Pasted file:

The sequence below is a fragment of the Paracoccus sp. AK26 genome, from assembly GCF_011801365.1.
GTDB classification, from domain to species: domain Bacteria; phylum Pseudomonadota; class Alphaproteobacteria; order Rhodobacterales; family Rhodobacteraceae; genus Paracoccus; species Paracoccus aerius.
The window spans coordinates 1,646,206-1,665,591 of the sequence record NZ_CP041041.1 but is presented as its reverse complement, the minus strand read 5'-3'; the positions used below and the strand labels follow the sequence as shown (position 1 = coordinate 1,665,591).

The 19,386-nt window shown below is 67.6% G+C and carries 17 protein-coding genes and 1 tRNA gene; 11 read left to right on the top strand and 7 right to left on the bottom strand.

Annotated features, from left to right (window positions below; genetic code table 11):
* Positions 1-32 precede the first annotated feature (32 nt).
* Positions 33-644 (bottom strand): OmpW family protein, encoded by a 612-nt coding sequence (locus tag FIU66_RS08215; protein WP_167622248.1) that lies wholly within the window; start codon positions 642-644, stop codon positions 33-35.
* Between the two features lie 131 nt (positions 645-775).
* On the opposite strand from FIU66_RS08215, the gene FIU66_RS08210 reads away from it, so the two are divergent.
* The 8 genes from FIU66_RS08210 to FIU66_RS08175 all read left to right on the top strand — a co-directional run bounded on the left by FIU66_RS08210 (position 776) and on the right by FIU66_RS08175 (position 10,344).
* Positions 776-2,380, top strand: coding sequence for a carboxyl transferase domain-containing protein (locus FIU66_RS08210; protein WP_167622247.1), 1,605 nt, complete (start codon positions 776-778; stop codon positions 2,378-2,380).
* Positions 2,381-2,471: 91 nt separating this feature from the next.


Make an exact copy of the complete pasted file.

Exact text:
The sequence below is a fragment of the Paracoccus sp. AK26 genome, from assembly GCF_011801365.1.
GTDB classification, from domain to species: domain Bacteria; phylum Pseudomonadota; class Alphaproteobacteria; order Rhodobacterales; family Rhodobacteraceae; genus Paracoccus; species Paracoccus aerius.
The window spans coordinates 1,646,206-1,665,591 of the sequence record NZ_CP041041.1 but is presented as its reverse complement, the minus strand read 5'-3'; the positions used below and the strand labels follow the sequence as shown (position 1 = coordinate 1,665,591).

The 19,386-nt window shown below is 67.6% G+C and carries 17 protein-coding genes and 1 tRNA gene; 11 read left to right on the top strand and 7 right to left on the bottom strand.

Annotated features, from left to right (window positions below; genetic code table 11):
* Positions 1-32 precede the first annotated feature (32 nt).
* Positions 33-644 (bottom strand): OmpW family protein, encoded by a 612-nt coding sequence (locus tag FIU66_RS08215; protein WP_167622248.1) that lies wholly within the window; start codon positions 642-644, stop codon positions 33-35.
* Between the two features lie 131 nt (positions 645-775).
* On the opposite strand from FIU66_RS08215, the gene FIU66_RS08210 reads away from it, so the two are divergent.
* The 8 genes from FIU66_RS08210 to FIU66_RS08175 all read left to right on the top strand — a co-directional run bounded on the left by FIU66_RS08210 (position 776) and on the right by FIU66_RS08175 (position 10,344).
* Positions 776-2,380, top strand: coding sequence for a carboxyl transferase domain-containing protein (locus FIU66_RS08210; protein WP_167622247.1), 1,605 nt, complete (start codon positions 776-778; stop codon positions 2,378-2,380).
* Positions 2,381-2,471: 91 nt separating this feature from the next.